Questioning someone’s integrity is not something I do lightly, especially when I share much ideological common ground with them. But the unsavoury behaviour of George Monbiot, a leading columnist for the Guardian and one of Britain’s most prominent progressive intellectuals, is becoming ever harder to overlook – and forgive.
On a whole range of issues, such as corporate greed and threats to the planet posed by climate change, I agree wholeheartedly with Monbiot. It is also entirely possible for two people to disagree, even intensely, but still believe their opponent’s views are legitimate and advanced in good faith. That is how I regard, for example, Monbiot’s support for nuclear power as the least-bad option for dealing with mounting carbon emissions. It’s not a position I share, but he has set out his reasoning clearly and honestly.
But I can extend no such understanding to his campaign of vilification begun three years ago against several leading figures on the progressive left.
It started with an article in 2011 in which he attacked two scholars for publishing a book, the Politics of Genocide, in which they collected together their own and other experts’ research into two supposedly well-documented genocides, in Rwanda and the Balkans. After examining the evidence, they reached a controversial conclusion: that the nature of events in both genocides had been distorted to fit western political agendas.
They did not question that large numbers of people had been killed in either conflict. They and their contributors argued instead that the term “genocide” had been used as a way to draw a veil over the events, cementing an official narrative that could not be questioned or re-assessed. Instead, they suggested, the official narrative might be serving political ends rather than reflecting accurately who had been killed and why.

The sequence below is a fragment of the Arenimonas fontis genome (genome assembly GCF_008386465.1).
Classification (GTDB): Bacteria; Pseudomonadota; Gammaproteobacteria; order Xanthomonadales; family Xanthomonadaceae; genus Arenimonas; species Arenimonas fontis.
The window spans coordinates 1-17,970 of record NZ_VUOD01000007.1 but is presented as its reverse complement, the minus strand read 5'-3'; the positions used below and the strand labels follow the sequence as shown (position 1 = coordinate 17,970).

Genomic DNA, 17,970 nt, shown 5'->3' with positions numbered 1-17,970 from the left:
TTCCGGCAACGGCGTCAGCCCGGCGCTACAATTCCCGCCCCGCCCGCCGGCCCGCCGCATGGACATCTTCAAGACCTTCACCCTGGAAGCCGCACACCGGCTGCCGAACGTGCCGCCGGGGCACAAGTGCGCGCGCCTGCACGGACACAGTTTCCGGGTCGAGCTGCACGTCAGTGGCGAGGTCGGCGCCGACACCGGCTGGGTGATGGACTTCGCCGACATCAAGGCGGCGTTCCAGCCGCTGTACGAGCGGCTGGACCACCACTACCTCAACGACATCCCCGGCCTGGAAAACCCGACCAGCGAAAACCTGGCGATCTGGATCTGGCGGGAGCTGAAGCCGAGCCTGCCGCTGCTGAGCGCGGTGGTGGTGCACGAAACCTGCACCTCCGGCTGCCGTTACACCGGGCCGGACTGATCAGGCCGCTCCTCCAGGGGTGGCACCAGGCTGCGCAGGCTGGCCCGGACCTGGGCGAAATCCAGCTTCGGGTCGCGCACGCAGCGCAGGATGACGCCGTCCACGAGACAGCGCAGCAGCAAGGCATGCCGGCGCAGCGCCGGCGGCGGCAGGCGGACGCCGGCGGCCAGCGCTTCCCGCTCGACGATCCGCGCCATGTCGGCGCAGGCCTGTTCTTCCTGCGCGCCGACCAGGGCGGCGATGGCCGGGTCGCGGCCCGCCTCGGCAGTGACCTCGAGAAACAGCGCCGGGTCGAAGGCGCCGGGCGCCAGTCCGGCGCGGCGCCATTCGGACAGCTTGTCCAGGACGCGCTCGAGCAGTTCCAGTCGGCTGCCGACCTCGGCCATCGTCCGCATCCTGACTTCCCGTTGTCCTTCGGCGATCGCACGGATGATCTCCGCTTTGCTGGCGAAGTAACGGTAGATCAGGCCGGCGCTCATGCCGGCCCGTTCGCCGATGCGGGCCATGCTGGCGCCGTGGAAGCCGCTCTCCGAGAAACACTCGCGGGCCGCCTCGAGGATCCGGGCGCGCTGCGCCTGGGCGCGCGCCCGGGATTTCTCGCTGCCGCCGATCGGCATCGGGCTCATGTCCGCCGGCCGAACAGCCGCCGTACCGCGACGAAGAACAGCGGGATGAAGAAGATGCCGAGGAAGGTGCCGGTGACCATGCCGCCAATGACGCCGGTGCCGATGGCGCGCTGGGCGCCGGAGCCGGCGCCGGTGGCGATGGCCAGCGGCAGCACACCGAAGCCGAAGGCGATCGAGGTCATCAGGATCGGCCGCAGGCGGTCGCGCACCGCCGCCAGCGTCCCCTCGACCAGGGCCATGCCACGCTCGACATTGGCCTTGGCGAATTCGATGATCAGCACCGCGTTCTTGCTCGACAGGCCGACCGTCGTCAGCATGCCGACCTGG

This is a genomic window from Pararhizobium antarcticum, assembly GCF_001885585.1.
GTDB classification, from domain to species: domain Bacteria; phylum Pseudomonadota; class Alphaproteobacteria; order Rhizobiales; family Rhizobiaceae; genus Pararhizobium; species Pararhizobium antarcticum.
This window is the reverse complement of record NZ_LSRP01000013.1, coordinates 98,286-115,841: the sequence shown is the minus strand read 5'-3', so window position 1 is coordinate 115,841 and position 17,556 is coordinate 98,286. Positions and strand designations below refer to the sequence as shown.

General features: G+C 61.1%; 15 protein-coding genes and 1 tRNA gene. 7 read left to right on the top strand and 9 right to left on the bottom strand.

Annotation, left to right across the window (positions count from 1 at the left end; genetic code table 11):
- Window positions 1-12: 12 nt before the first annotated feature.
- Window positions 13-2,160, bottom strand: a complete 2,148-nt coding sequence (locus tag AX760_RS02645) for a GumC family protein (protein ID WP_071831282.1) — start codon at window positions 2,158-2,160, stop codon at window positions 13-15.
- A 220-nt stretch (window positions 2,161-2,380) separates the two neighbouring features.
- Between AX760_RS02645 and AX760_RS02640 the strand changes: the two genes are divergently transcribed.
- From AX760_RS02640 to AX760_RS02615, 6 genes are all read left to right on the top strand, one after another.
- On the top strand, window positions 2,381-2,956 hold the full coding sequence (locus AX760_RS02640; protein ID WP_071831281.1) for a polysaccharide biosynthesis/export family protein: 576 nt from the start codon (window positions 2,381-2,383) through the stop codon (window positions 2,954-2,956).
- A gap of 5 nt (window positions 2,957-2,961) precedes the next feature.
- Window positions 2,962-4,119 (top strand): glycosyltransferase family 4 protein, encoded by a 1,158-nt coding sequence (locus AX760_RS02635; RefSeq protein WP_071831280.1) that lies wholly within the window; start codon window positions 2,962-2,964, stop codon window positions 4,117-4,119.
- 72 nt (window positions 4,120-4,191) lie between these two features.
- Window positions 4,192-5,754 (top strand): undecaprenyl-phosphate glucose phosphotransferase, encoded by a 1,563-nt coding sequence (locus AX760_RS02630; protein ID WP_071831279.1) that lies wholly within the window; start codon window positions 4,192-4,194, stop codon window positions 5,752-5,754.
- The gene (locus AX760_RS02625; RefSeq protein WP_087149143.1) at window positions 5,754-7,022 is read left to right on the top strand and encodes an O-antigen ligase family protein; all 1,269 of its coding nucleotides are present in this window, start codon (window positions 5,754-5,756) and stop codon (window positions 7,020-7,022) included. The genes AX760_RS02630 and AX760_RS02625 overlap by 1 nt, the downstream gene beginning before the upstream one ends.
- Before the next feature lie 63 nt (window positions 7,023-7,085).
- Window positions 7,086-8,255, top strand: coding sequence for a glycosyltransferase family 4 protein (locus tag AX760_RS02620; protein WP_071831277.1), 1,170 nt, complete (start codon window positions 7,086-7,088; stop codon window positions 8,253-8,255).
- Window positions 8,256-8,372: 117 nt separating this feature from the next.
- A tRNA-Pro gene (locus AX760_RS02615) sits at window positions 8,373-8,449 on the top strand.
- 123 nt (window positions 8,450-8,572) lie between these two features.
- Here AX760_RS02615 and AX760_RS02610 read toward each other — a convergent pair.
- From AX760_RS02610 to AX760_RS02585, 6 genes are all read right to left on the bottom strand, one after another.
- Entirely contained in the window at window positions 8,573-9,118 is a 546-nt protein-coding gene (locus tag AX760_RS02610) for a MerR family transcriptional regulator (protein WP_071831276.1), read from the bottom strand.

One of the two authors is Ed Herman, most famous for an influential book, Manufacturing Consent, jointly written with Noam Chomsky, which argues that the mainstream media are not the democratic and pluralistic institutions they claim to be but rather corporations advancing official narratives designed to serve elite – including, of course, their own – interests. Their thesis has only found more adherents over time, particularly as the internet has provided dissident writers, including Chomsky, with a rival platform from which to challenge the consensus policed by the corporate media.
So it is hardly surprising, given their starting point about the media’s role in manufacturing consent, that Herman and his collaborator David Peterson should be suspicious of two of the strongest consensual narratives of recent times: the Rwanda and Balkan genocides, which even had their own dedicated international tribunals established to very publicly try the official bad guys.
It may also not be stretching credulity to suspect that Monbiot, a leftwing intellectual who has thrown in his lot and reputation with the Guardian on the assumption that Herman and Chomsky are wrong about the corporate media, might not look too kindly on their thesis. If Manufacturing Consent is right, then Monbiot is not a guardian of our moral consciences, as he likes to think, but a guardian of the outer limits of a corporate-sanctioned consensus.
It is increasingly hard to shake such suspicions given his behaviour over the past three years. Monbiot’s 2011 column denounced Herman and Peterson as genocide deniers, probably the most serious accusation one can level against a fellow intellectual. One might have assumed that Monbiot would marshal enormous evidence before making such a serious allegation. Not a bit of it: in his column he made a brief and sweeping condemnation of their thesis and their right to question the official narrative.